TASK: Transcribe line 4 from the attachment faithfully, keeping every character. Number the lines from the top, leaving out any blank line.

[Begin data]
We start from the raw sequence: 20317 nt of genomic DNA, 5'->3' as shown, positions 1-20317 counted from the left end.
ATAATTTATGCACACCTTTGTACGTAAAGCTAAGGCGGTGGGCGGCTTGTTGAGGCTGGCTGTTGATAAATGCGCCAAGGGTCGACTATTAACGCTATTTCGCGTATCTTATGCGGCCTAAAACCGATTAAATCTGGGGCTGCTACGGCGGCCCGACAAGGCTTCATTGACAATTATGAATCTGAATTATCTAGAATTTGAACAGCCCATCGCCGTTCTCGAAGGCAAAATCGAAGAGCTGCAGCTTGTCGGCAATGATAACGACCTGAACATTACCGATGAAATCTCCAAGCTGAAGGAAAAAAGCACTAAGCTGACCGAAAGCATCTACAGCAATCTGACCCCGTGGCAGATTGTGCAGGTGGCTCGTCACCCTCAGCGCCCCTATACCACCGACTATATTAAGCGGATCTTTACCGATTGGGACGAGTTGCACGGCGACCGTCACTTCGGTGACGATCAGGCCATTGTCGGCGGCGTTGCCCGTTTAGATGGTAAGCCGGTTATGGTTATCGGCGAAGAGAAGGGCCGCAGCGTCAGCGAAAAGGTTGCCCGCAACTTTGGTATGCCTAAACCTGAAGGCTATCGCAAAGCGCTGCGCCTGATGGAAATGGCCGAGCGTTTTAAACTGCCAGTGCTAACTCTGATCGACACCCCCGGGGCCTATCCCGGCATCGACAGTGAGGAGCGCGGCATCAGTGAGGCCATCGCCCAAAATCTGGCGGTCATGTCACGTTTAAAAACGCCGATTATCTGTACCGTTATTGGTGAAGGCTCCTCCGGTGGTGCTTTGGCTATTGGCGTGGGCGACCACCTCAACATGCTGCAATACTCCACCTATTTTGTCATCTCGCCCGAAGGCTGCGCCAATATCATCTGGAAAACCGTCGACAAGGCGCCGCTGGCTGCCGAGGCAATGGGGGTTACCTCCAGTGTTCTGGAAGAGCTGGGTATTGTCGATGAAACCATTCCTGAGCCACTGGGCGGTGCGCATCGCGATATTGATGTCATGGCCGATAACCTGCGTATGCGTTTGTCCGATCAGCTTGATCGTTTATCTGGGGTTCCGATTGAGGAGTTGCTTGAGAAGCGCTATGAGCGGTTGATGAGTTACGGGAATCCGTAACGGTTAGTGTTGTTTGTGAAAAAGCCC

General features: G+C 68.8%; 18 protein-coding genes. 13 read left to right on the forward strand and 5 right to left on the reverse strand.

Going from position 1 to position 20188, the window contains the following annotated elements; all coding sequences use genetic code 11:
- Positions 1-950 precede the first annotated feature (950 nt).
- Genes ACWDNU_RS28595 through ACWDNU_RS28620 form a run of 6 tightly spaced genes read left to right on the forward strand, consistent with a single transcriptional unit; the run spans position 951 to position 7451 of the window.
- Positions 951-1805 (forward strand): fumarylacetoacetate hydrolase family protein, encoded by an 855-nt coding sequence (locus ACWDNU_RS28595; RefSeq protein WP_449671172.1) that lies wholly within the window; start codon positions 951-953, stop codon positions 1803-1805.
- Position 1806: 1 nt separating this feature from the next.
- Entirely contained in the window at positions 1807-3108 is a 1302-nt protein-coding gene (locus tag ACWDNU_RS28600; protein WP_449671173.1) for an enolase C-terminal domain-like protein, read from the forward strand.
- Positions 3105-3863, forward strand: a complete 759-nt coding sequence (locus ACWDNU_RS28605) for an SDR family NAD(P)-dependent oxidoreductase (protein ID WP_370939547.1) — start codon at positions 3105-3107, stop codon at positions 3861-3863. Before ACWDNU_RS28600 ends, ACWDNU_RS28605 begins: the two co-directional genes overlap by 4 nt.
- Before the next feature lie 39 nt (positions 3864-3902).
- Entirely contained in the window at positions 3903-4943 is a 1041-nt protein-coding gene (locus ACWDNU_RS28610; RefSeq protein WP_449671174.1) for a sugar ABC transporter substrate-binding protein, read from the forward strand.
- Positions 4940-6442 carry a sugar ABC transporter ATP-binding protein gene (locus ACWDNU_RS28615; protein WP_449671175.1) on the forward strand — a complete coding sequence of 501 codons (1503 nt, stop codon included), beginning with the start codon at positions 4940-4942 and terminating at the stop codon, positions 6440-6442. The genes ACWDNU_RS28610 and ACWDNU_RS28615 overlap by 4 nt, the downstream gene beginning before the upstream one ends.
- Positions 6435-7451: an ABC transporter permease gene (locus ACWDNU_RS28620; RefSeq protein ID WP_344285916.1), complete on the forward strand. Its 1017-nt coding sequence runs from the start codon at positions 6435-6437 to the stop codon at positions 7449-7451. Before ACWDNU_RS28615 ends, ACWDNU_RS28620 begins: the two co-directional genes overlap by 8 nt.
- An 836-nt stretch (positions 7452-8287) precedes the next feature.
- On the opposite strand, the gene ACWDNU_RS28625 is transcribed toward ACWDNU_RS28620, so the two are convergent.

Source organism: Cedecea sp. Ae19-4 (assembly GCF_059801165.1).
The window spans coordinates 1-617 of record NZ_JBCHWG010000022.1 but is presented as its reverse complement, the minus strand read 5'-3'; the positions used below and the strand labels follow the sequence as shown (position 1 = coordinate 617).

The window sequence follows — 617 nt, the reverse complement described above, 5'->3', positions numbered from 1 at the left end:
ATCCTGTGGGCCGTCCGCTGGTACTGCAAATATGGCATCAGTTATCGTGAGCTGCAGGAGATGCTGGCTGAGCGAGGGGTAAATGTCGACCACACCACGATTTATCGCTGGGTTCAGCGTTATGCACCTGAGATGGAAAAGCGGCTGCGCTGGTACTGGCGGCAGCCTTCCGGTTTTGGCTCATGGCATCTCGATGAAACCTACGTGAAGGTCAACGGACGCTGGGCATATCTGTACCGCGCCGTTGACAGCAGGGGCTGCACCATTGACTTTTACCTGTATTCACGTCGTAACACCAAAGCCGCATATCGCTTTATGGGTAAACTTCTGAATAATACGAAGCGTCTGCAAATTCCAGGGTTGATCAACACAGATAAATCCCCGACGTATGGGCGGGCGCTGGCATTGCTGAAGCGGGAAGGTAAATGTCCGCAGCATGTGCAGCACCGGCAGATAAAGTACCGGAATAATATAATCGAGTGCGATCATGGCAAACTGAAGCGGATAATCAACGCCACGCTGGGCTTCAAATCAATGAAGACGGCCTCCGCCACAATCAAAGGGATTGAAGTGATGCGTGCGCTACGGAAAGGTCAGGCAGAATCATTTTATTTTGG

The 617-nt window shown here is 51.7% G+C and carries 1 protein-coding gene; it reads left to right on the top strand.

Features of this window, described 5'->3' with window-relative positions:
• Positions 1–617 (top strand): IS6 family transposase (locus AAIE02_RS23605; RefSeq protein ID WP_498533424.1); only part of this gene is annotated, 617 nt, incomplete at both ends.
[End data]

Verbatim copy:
Going from position 1 to position 20188, the window contains the following annotated elements; all coding sequences use genetic code 11: